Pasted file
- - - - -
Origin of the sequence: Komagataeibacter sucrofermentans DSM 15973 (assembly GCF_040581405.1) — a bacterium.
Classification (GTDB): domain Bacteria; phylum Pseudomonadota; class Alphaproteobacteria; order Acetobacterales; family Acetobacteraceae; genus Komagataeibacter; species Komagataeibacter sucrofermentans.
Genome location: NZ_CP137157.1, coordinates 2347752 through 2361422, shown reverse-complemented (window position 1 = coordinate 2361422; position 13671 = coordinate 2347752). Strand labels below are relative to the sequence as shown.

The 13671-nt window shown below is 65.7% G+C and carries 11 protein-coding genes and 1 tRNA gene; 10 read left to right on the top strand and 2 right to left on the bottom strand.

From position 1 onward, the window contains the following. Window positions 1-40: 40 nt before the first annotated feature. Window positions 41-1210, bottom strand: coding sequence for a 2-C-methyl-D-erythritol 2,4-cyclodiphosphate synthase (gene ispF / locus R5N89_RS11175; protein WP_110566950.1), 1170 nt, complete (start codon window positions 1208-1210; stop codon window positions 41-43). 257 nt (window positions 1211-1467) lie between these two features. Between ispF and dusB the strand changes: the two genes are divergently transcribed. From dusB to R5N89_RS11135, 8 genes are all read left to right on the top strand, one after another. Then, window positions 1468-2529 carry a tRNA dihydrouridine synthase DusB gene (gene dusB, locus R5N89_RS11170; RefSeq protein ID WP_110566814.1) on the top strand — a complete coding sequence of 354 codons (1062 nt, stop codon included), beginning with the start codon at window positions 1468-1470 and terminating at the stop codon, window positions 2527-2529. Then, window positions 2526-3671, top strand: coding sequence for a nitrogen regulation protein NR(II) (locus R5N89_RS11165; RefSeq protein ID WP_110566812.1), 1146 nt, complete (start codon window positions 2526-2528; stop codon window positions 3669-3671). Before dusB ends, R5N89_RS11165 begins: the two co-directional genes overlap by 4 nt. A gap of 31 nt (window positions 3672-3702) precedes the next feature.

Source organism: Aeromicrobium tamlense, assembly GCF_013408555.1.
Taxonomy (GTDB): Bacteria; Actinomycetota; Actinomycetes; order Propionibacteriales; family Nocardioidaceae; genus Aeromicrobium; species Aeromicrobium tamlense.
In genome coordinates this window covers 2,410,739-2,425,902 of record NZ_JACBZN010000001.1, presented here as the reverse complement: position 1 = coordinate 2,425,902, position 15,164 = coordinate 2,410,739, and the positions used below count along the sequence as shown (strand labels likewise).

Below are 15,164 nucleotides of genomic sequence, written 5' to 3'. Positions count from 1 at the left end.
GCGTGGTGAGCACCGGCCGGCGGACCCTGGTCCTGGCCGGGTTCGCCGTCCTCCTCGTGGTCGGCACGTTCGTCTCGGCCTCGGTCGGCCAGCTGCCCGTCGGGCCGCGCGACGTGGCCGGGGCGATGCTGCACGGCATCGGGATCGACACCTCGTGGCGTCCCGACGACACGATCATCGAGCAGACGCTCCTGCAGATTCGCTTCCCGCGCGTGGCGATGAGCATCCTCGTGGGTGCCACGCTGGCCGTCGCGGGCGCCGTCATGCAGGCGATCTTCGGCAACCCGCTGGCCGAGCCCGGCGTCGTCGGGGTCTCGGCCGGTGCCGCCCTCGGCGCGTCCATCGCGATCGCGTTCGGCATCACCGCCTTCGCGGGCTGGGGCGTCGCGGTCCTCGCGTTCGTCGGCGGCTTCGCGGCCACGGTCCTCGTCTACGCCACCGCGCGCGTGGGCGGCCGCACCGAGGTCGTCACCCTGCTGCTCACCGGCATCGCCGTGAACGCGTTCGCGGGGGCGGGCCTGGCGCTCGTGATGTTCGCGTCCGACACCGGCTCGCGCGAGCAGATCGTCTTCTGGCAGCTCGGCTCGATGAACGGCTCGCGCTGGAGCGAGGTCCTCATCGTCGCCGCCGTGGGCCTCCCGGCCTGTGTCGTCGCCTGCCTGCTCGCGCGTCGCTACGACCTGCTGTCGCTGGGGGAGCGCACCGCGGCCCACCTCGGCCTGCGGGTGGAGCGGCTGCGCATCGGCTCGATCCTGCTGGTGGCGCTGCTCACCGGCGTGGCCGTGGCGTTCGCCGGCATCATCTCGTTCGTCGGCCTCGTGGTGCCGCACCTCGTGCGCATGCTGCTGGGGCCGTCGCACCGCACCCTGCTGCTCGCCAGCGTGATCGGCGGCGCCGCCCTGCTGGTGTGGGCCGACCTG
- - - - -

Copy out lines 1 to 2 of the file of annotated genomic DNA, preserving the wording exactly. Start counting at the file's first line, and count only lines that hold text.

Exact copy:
Origin of the sequence: Komagataeibacter sucrofermentans DSM 15973 (assembly GCF_040581405.1) — a bacterium.
Classification (GTDB): domain Bacteria; phylum Pseudomonadota; class Alphaproteobacteria; order Acetobacterales; family Acetobacteraceae; genus Komagataeibacter; species Komagataeibacter sucrofermentans.